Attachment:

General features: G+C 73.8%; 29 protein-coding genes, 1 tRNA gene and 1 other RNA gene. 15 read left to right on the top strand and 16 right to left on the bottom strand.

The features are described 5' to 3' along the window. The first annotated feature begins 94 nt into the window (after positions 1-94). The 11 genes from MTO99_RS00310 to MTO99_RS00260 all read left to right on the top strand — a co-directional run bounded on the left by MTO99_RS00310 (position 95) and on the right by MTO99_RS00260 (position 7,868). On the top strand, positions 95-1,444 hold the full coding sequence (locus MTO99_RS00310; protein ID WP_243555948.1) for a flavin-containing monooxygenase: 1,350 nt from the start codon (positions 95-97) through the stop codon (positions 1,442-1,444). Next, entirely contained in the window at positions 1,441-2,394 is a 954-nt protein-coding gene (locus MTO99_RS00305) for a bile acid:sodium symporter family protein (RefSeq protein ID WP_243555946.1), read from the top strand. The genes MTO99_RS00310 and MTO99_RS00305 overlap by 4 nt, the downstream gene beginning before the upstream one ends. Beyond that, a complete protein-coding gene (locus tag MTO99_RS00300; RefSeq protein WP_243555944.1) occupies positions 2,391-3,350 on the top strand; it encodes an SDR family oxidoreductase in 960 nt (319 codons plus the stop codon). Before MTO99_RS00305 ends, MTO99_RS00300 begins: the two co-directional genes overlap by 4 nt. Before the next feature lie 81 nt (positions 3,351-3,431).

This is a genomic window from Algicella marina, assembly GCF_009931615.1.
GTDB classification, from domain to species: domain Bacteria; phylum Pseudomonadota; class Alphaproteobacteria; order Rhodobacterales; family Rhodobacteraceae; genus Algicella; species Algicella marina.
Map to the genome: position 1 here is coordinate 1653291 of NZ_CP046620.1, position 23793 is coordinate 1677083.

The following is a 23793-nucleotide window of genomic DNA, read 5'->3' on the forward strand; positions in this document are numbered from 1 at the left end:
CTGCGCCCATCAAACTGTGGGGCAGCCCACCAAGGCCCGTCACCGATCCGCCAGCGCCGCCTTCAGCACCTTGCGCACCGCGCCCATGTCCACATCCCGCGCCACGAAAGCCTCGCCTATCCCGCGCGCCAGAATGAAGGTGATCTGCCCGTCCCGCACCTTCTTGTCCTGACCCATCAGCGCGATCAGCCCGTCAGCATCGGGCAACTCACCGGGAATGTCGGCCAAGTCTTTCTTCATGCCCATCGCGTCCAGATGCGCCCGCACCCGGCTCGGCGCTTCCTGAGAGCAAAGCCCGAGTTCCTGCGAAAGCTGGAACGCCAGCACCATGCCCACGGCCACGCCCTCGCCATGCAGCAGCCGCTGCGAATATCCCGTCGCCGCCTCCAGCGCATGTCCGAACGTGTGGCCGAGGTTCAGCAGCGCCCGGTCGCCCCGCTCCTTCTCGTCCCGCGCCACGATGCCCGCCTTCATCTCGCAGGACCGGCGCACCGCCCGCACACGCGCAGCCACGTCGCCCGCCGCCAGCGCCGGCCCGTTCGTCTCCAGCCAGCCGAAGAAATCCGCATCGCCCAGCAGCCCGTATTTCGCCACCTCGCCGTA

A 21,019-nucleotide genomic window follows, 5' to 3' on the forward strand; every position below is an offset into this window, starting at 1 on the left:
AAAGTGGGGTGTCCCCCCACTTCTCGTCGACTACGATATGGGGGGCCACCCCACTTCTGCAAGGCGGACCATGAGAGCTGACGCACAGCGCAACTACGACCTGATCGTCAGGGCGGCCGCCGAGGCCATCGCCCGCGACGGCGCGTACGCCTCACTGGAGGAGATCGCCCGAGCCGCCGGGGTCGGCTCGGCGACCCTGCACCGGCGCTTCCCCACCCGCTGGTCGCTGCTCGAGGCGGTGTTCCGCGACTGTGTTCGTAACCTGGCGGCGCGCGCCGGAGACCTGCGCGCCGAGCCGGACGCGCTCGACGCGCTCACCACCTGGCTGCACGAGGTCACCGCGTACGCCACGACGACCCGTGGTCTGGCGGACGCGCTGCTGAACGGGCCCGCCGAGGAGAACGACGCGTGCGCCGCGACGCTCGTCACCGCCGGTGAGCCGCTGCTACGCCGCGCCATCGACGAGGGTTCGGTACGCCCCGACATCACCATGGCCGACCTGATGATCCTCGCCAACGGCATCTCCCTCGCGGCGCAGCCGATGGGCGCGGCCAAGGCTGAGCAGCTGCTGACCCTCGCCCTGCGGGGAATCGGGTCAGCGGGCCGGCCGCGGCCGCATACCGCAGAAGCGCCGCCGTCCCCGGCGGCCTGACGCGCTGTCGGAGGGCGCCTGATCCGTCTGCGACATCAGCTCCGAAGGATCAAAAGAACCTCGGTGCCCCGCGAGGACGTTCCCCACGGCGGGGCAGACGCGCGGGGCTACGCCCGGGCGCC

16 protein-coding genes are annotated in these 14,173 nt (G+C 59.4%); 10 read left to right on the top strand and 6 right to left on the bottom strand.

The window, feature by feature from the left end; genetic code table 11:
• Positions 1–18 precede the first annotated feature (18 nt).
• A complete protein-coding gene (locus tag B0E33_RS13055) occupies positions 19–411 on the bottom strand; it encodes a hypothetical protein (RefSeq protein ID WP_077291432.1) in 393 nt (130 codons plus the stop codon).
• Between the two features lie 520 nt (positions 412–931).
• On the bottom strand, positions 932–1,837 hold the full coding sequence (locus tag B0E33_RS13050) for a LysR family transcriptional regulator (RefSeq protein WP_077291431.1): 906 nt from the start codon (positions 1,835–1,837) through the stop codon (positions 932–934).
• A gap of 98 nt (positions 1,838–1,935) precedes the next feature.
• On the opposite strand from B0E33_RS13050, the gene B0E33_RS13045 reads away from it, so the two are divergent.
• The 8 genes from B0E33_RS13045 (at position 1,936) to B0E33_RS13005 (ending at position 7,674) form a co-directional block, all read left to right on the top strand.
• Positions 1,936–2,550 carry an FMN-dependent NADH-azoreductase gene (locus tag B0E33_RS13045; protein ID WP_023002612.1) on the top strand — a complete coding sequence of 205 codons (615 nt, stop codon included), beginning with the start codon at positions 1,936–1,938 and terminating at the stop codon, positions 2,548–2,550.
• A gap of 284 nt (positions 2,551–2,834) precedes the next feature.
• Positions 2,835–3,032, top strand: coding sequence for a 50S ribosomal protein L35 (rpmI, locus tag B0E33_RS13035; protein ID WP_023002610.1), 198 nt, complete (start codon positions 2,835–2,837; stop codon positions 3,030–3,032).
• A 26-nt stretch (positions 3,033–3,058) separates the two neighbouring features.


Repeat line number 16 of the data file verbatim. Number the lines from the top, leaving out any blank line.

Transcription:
• A gap of 98 nt (positions 1,838–1,935) precedes the next feature.